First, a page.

• Final Flesh is distributed by Drag City, an independent music label that has only recently branched out into underground film (and may have given up that side-business already). Drag City’s other 2009 movie release, Trash Humpers, hogged the company’s headlines when it became a minor cause célèbre after Netflix refused to stock it.  Final Flesh received relatively little promotion, despite the fact that Netflix declined to carry it, as well.

INDELIBLE IMAGE: For Final Flesh, we’re going to break with tradition and provide four different “indelible images,” one from each segment of the film. A girl breastfeeds a porterhouse steak; a woman in a jeans, a tank-top and a skull mask threatens a man on his deathbed; a couple make out by mashing the skulls drawn on their backs together; a young lady in black lingerie performs a wedding ceremony on two corpses lying side by side.

WHAT MAKES IT WEIRD: The conceptual art premise of sending a non-erotic script to be acted out by pornstars-for-hire might be weird enough, but when that apocalyptic screenplay requires the bemused amateur actors to bathe in the tears of neglected children and recite lines like “I just creamed my demon” after being slapped, we’ve traveled beyond the snarkily experimental into the realm of the existentially deranged. All the world’s a stage and these men and women play many parts; if some of those roles require them to pour ketchup in a conch shell and poke at it with a turkey baster while moaning orgasmically, then maybe that’s just how this universe rolls.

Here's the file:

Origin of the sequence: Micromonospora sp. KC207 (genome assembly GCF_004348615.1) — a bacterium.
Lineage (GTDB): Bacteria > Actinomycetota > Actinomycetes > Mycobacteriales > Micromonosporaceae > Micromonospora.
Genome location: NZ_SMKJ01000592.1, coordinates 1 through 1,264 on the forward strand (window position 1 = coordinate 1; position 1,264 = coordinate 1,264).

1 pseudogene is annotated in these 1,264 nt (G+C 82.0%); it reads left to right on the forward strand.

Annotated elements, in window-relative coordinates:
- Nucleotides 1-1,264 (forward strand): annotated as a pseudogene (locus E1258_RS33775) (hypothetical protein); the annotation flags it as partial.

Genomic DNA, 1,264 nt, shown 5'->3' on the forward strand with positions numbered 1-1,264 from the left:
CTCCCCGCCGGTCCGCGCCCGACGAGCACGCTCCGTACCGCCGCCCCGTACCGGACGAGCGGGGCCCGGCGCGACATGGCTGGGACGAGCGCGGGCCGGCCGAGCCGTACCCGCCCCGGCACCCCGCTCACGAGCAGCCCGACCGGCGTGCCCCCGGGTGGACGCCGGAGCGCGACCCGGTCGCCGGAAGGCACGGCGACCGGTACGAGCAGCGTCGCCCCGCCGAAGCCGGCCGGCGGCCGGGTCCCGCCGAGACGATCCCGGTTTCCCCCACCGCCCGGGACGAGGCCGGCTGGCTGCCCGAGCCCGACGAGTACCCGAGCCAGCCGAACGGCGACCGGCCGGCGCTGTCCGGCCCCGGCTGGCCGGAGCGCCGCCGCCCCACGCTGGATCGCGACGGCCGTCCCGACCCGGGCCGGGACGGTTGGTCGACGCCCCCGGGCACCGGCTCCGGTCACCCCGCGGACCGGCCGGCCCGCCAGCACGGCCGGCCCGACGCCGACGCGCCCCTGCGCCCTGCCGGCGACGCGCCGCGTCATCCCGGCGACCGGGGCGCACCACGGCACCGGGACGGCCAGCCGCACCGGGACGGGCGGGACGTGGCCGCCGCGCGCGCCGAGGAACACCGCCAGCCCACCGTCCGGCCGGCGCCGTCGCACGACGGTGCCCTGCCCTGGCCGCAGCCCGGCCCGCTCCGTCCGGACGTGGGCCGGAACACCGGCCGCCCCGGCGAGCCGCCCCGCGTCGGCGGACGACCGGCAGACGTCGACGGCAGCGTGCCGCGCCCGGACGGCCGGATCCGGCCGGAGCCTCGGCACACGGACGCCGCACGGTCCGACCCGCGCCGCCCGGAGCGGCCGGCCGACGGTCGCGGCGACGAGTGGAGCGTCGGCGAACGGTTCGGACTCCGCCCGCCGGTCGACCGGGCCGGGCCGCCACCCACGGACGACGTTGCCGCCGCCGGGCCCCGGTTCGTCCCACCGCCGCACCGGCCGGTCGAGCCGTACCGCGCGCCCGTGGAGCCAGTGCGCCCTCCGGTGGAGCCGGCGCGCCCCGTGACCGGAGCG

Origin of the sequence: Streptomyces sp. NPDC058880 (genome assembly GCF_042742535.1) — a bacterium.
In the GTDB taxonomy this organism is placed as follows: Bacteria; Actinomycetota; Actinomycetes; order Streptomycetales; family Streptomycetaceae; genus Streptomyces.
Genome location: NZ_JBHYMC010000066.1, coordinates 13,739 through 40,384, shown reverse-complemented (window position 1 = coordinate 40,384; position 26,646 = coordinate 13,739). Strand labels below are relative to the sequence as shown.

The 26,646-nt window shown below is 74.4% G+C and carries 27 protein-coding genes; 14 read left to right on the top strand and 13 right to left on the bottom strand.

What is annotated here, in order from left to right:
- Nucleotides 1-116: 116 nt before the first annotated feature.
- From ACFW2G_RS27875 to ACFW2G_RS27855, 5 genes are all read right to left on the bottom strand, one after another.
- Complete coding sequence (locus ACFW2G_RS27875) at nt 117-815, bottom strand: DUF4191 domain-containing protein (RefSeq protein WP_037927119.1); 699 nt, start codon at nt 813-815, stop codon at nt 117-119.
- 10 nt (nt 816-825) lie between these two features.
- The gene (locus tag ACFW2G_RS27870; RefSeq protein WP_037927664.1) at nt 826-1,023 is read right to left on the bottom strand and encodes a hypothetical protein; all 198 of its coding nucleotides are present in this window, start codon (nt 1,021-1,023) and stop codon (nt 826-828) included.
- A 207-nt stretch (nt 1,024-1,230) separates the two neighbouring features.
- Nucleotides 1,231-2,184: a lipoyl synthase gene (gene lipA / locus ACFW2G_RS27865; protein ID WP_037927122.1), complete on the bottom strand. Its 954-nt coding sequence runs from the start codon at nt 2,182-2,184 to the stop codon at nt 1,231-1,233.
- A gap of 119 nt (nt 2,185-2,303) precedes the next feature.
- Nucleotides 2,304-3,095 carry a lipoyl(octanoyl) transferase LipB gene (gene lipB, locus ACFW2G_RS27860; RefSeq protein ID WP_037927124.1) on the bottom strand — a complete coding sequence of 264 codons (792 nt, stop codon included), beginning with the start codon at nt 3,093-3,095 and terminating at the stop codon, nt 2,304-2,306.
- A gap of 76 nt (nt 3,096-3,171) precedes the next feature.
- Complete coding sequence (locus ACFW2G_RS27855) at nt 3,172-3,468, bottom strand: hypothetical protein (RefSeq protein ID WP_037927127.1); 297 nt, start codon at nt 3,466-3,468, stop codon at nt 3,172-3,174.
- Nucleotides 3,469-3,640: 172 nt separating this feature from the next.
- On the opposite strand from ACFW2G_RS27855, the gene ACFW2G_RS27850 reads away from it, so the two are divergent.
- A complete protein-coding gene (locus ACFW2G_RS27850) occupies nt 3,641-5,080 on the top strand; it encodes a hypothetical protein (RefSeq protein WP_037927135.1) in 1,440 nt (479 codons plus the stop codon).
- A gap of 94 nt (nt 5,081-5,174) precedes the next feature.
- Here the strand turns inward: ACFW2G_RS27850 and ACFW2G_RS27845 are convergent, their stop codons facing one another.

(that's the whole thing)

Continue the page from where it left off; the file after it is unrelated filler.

Short clip from Final Flesh

COMMENTS: In porn, when a woman wiggles and says “oh my God, there’s something going Continue reading 89. FINAL FLESH (2009)

LIST CANDIDATE: THE WAYWARD CLOUD [TIAN BIAN YI DUO YUN] (2005)

DIRECTED BY: Ming-liang Tsai

FEATURING: Kang-sheng Lee, Shiang-chyi Chen, Sumomo Yozakura, Kuei-Mei Yang

PLOT: During a nationwide drought, a Taiwanese porn star courts a shy and lonely

Still from The Wayward Cloud (2005)

apartment dweller obsessed with watermelons; characters occasionally burst into fantasy song-and-dance numbers.